Fawkes will be at the Small Press Expo, or SPX, this weekend in Bethesda, Maryland. You can find her at SPX table I7B and will have copies of Cinderbunny and the “spanking new” Strumpet 5, as well as Reign of Crumbs and Greek Diary.
Fawkes and I spoke after she returned from this year’s trip to Greece.
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M.T. Anderson has written everything from picture books to young adult novels. Anderson received the National Book Award in 2006 and he’s written contemporary stories, historical ones, fantasy and science fiction novels including Feed, The Astonishing Life of Octavian Nothing, Traitor to the Nation, and the recent Symphony for the City of the Dead: Dmitri Shostakovich and the Siege of Leningrad. His first graphic novel, Yvain: The Knight of the Lion, illustrated by Andrea Offermann, is out now from Candlewick Press.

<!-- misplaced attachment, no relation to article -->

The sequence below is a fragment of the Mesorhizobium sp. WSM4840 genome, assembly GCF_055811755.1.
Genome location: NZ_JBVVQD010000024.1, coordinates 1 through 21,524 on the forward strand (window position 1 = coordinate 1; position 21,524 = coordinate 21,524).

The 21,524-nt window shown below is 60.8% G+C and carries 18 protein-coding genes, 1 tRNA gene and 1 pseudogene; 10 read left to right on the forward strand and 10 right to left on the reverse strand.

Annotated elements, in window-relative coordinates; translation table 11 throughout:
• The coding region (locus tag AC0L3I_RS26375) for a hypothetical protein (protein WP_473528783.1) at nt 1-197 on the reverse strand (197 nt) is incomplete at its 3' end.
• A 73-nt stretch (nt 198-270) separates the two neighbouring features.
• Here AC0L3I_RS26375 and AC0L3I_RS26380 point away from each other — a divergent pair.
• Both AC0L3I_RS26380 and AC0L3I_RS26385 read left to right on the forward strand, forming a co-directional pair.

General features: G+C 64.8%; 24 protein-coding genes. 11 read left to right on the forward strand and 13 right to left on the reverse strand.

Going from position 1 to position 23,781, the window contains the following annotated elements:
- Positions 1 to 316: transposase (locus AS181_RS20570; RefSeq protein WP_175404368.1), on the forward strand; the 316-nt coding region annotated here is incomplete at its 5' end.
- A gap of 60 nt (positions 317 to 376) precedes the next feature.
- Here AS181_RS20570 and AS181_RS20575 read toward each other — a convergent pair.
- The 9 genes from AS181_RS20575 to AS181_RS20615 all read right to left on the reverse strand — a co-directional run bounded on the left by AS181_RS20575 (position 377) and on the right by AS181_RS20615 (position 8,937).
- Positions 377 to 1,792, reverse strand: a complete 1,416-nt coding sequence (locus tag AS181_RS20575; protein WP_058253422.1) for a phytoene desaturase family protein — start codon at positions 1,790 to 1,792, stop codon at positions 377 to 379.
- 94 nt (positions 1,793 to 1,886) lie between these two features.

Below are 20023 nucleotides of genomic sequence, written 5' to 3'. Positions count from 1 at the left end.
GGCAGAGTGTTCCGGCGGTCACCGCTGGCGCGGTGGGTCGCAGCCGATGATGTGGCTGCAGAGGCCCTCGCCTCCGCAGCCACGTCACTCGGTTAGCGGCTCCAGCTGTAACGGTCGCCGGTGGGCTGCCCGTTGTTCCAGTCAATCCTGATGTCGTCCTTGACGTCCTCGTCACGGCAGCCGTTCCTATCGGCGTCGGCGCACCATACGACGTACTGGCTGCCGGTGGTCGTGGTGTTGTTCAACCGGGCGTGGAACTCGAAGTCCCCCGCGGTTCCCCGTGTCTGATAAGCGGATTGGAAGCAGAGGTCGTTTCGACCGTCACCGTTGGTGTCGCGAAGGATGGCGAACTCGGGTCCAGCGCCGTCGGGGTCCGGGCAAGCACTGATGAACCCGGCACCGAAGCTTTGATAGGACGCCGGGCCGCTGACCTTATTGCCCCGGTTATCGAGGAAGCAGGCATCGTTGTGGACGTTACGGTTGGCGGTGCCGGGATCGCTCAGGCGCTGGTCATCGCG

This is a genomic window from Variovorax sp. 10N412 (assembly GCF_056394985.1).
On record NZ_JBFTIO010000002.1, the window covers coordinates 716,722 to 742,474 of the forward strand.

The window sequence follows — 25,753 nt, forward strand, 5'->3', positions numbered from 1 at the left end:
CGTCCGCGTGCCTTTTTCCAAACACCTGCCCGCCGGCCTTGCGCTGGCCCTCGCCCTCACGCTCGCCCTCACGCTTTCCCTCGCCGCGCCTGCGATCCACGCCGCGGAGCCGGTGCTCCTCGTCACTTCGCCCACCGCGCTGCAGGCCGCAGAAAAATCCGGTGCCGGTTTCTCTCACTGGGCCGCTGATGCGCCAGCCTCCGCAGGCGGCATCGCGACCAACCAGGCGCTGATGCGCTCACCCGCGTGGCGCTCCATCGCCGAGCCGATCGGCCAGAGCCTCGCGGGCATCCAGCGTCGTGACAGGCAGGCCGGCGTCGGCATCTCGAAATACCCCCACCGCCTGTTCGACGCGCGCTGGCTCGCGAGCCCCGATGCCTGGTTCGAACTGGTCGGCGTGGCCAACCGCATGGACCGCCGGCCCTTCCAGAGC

The book is a retelling of a 12th Century epic poem by Chrétien de Troyes. Though not well known today, de Troyes is considered one of the greatest and most influential medieval writers. Anderson and Offermann made a number of striking and inspired artistic choices as far as how they approached and presented the story, which is both very much about the 12th-13th centuries, but also very contemporary in some ways.
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The creator of ‘Chickenhare’ discusses his latest all-ages graphic novel from Graphix, dealing with grief, not talking down to kids and more.
Chris Grine’s first graphic novel was Chickenhare, which was published first by Dark Horse Comics and then was reprinted in a new full-color edition by Scholastic’s Graphix imprint, along with its sequel. This year Scholastic published Time Shifters, which, like his earlier books, is written, drawn, colored and lettered by Grine.